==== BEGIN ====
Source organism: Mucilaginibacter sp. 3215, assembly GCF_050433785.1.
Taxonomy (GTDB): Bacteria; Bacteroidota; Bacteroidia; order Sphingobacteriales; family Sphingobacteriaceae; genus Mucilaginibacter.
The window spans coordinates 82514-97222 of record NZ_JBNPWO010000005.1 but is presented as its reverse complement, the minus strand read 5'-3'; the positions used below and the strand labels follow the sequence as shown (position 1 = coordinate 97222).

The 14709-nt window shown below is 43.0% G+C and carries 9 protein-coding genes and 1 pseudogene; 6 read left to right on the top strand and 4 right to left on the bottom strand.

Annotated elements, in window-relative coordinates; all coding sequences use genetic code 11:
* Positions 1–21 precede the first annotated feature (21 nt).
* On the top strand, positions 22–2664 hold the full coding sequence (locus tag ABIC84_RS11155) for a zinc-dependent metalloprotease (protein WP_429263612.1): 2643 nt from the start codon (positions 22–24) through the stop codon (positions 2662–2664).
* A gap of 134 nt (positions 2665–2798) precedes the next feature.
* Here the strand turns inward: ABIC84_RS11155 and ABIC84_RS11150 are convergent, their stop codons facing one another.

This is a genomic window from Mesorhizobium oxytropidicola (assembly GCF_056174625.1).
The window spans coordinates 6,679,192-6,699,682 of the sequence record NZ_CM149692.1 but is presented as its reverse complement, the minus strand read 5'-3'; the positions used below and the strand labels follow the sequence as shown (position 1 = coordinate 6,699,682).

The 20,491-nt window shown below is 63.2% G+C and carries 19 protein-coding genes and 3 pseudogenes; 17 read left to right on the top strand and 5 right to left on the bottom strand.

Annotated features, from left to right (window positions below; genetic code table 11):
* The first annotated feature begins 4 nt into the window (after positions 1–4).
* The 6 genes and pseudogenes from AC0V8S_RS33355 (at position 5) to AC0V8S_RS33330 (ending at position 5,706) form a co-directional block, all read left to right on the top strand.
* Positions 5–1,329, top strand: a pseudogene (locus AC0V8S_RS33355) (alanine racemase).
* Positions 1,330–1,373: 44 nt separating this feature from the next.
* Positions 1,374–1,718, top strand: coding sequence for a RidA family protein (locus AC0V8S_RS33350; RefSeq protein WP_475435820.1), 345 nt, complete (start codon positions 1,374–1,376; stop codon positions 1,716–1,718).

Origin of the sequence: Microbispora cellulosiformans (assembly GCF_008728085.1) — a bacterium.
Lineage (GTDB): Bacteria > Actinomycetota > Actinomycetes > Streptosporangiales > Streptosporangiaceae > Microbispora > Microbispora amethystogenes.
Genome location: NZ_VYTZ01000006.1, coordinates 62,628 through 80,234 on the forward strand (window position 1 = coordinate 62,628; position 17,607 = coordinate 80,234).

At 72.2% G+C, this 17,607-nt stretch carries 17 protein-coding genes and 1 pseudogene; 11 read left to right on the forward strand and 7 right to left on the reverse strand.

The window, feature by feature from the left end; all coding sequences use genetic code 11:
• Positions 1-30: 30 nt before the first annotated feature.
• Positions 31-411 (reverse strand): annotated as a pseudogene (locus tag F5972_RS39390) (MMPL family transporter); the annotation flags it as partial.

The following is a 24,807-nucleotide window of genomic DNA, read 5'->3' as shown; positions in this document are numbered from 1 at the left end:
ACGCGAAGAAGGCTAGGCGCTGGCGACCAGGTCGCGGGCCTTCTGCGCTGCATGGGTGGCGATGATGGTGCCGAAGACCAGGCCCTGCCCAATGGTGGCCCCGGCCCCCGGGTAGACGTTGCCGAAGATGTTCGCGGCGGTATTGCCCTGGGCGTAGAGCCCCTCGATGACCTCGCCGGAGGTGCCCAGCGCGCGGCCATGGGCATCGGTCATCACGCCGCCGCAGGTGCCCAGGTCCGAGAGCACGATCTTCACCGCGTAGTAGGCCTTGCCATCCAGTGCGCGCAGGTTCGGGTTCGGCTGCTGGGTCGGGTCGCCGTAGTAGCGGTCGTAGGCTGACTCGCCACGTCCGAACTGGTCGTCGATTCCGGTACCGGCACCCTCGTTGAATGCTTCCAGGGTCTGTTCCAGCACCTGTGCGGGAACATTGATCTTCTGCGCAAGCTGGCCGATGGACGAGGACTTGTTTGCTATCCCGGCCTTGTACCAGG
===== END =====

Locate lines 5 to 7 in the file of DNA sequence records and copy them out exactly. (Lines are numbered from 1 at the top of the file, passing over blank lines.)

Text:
Annotated elements, in window-relative coordinates; all coding sequences use genetic code 11:
* Positions 1–21 precede the first annotated feature (21 nt).
* On the top strand, positions 22–2664 hold the full coding sequence (locus tag ABIC84_RS11155) for a zinc-dependent metalloprotease (protein WP_429263612.1): 2643 nt from the start codon (positions 22–24) through the stop codon (positions 2662–2664).